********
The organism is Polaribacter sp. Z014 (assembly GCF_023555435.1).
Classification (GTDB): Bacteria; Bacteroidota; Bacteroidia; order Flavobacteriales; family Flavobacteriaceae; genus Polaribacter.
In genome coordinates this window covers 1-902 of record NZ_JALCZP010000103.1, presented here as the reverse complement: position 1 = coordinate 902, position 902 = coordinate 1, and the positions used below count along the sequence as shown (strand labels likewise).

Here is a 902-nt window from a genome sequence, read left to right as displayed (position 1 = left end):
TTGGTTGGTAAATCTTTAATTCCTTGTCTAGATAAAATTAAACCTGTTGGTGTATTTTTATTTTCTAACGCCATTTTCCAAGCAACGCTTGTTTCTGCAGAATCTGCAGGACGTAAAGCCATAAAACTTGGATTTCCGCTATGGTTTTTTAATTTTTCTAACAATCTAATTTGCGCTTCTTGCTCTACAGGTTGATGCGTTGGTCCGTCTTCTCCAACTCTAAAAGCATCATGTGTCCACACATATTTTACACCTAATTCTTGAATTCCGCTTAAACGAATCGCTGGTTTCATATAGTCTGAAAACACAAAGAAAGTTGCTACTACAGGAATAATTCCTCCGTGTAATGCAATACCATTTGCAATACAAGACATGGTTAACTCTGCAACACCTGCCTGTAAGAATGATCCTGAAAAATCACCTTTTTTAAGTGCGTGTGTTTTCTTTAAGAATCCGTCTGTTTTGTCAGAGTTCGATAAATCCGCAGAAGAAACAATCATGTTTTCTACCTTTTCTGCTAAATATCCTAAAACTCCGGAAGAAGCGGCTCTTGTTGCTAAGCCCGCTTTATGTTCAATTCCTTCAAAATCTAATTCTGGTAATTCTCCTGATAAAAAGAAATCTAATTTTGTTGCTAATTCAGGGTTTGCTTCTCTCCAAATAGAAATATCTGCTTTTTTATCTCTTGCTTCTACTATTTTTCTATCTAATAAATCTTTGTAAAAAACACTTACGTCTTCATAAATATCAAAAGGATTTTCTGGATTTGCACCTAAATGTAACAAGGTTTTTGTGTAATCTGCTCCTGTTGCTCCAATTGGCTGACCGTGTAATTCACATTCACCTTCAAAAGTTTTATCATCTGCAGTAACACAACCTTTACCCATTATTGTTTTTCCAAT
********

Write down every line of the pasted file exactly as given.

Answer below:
The organism is Polaribacter sp. Z014 (assembly GCF_023555435.1).
Classification (GTDB): Bacteria; Bacteroidota; Bacteroidia; order Flavobacteriales; family Flavobacteriaceae; genus Polaribacter.
In genome coordinates this window covers 1-902 of record NZ_JALCZP010000103.1, presented here as the reverse complement: position 1 = coordinate 902, position 902 = coordinate 1, and the positions used below count along the sequence as shown (strand labels likewise).

Here is a 902-nt window from a genome sequence, read left to right as displayed (position 1 = left end):
TTGGTTGGTAAATCTTTAATTCCTTGTCTAGATAAAATTAAACCTGTTGGTGTATTTTTATTTTCTAACGCCATTTTCCAAGCAACGCTTGTTTCTGCAGAATCTGCAGGACGTAAAGCCATAAAACTTGGATTTCCGCTATGGTTTTTTAATTTTTCTAACAATCTAATTTGCGCTTCTTGCTCTACAGGTTGATGCGTTGGTCCGTCTTCTCCAACTCTAAAAGCATCATGTGTCCACACATATTTTACACCTAATTCTTGAATTCCGCTTAAACGAATCGCTGGTTTCATATAGTCTGAAAACACAAAGAAAGTTGCTACTACAGGAATAATTCCTCCGTGTAATGCAATACCATTTGCAATACAAGACATGGTTAACTCTGCAACACCTGCCTGTAAGAATGATCCTGAAAAATCACCTTTTTTAAGTGCGTGTGTTTTCTTTAAGAATCCGTCTGTTTTGTCAGAGTTCGATAAATCCGCAGAAGAAACAATCATGTTTTCTACCTTTTCTGCTAAATATCCTAAAACTCCGGAAGAAGCGGCTCTTGTTGCTAAGCCCGCTTTATGTTCAATTCCTTCAAAATCTAATTCTGGTAATTCTCCTGATAAAAAGAAATCTAATTTTGTTGCTAATTCAGGGTTTGCTTCTCTCCAAATAGAAATATCTGCTTTTTTATCTCTTGCTTCTACTATTTTTCTATCTAATAAATCTTTGTAAAAAACACTTACGTCTTCATAAATATCAAAAGGATTTTCTGGATTTGCACCTAAATGTAACAAGGTTTTTGTGTAATCTGCTCCTGTTGCTCCAATTGGCTGACCGTGTAATTCACATTCACCTTCAAAAGTTTTATCATCTGCAGTAACACAACCTTTACCCATTATTGTTTTTCCAAT